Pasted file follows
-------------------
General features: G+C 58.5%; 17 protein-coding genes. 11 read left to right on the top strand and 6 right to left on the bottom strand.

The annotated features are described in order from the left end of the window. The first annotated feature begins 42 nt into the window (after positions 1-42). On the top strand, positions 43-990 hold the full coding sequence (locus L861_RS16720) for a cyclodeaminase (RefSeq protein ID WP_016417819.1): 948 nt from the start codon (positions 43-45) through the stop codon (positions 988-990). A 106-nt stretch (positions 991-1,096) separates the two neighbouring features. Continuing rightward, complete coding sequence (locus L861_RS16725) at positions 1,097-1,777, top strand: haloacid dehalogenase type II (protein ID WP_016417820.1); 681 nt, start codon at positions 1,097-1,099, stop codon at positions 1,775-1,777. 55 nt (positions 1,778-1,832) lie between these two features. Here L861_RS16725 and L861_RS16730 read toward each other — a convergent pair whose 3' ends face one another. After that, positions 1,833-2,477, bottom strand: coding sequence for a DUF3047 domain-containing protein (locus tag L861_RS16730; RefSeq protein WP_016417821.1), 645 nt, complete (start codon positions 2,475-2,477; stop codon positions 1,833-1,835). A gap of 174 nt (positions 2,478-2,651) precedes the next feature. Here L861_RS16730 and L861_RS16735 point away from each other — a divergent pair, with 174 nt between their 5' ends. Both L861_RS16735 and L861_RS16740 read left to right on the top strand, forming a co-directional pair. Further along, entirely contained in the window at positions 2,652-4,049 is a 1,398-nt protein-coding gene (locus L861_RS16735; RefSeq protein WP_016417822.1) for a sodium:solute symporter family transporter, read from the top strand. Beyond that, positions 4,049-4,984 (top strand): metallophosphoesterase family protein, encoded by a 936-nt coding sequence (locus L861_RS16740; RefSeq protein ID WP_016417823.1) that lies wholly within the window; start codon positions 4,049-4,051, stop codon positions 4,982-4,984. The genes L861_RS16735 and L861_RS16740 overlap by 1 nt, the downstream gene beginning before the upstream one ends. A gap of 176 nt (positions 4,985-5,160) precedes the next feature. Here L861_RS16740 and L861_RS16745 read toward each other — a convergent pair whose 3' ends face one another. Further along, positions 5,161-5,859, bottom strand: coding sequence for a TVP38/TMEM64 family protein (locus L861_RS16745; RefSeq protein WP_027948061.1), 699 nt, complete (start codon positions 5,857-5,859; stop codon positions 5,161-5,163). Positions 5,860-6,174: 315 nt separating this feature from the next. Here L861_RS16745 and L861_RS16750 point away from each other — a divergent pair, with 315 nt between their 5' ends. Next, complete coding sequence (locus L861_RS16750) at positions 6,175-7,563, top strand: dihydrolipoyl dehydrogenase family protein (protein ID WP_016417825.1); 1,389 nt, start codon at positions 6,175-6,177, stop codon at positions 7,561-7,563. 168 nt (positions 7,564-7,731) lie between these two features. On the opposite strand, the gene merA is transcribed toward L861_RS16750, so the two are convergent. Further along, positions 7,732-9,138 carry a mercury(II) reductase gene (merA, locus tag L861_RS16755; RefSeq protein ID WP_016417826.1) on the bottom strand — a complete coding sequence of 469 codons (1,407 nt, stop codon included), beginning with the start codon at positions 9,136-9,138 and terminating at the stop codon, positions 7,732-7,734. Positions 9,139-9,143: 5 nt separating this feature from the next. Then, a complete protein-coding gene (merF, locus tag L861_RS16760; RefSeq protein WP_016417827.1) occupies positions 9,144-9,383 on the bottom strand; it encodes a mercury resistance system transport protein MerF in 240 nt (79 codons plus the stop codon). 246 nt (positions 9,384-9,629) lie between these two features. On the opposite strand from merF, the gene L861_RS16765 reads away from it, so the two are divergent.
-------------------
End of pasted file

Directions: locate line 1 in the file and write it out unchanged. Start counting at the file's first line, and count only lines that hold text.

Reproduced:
General features: G+C 58.5%; 17 protein-coding genes. 11 read left to right on the top strand and 6 right to left on the bottom strand.